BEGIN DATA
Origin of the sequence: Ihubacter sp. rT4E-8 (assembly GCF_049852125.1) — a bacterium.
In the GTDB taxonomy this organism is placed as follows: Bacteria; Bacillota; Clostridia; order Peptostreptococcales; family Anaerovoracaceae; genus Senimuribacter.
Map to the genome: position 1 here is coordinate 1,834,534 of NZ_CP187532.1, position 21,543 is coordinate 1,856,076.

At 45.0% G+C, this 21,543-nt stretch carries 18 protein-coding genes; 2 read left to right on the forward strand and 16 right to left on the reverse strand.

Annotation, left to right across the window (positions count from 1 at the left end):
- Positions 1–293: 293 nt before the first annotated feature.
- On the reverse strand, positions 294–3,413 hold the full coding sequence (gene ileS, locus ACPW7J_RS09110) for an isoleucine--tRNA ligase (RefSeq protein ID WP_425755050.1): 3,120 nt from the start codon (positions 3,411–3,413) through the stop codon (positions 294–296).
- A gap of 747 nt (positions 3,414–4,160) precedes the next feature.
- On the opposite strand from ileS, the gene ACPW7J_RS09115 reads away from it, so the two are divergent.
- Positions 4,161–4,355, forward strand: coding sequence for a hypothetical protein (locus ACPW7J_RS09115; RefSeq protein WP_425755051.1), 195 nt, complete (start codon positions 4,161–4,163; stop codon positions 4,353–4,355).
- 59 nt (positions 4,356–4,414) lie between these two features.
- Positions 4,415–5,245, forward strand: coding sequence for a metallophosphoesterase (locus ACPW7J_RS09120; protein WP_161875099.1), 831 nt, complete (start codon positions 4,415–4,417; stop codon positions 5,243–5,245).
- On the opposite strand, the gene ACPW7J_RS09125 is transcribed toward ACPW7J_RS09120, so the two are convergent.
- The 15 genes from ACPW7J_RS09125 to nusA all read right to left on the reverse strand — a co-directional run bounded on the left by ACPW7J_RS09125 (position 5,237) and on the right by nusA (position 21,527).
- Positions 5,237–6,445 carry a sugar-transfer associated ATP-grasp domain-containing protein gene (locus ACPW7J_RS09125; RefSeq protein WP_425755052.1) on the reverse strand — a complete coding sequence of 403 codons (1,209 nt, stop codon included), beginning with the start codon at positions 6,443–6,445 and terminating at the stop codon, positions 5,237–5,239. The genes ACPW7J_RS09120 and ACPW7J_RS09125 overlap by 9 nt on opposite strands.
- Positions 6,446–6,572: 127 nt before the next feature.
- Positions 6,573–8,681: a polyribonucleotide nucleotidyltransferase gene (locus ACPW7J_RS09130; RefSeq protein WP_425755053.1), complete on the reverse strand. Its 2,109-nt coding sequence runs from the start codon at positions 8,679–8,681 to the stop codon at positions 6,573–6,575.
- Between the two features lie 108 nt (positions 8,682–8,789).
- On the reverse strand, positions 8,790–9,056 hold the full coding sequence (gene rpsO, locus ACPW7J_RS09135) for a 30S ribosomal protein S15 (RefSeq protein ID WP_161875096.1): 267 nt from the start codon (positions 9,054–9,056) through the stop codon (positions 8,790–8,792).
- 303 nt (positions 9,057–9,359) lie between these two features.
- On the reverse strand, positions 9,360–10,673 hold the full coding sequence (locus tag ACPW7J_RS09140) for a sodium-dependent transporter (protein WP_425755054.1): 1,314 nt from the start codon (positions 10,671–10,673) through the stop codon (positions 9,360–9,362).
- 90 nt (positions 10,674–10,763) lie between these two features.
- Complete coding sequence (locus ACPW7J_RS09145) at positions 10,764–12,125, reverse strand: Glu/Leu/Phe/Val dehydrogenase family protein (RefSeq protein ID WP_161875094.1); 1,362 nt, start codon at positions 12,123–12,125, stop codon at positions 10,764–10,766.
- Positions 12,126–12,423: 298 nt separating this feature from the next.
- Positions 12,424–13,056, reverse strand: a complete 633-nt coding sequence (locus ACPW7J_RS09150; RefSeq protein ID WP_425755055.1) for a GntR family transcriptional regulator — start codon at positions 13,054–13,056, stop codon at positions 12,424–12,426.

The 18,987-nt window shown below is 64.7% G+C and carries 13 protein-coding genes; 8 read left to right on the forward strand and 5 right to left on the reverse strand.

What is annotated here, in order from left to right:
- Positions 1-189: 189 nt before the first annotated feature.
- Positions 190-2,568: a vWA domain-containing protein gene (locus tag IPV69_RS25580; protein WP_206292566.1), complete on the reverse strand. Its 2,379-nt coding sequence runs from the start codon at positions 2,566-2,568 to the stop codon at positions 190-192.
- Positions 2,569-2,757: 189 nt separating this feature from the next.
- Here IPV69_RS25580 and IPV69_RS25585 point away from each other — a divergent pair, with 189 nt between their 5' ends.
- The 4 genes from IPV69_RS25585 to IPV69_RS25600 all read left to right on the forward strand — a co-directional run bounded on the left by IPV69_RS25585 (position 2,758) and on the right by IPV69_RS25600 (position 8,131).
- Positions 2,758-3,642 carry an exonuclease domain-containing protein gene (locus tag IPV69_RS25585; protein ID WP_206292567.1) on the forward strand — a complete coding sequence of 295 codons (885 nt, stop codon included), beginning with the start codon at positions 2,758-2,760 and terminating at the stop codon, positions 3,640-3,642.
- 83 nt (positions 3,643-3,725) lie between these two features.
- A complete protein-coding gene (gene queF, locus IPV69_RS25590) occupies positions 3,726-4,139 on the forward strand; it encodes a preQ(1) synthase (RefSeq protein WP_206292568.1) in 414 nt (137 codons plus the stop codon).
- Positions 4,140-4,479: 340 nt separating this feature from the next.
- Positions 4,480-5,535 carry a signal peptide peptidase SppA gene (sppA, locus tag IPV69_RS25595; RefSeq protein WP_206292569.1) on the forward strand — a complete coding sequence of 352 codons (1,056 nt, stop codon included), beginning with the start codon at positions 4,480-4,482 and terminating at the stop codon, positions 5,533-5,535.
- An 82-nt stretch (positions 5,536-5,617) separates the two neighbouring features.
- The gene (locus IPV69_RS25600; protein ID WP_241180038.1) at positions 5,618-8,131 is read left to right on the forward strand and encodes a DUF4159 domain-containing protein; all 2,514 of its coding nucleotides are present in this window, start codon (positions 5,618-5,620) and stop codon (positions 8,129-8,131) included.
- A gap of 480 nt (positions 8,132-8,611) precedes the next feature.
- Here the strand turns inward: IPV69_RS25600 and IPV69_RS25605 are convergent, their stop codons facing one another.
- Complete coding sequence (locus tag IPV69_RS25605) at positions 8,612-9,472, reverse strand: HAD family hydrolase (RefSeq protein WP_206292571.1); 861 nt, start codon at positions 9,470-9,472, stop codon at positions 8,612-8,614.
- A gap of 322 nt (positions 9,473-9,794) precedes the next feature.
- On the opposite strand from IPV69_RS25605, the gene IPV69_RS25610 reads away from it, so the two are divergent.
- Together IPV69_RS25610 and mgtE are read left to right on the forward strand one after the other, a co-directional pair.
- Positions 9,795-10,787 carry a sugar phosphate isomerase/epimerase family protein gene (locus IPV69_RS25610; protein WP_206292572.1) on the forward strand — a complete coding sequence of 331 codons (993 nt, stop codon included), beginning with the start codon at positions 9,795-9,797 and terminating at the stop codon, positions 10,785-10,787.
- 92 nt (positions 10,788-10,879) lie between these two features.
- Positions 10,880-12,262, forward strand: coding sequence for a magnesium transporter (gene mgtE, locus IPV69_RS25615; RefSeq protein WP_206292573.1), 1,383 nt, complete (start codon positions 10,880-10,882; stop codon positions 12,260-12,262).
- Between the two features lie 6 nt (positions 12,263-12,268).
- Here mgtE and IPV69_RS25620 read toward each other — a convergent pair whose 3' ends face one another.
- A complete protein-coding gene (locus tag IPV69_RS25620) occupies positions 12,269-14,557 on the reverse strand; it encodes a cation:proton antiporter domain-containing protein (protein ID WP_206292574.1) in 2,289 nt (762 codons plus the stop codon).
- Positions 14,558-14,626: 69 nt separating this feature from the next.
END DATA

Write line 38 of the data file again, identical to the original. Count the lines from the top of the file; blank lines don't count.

- An 82-nt stretch (positions 5,536-5,617) separates the two neighbouring features.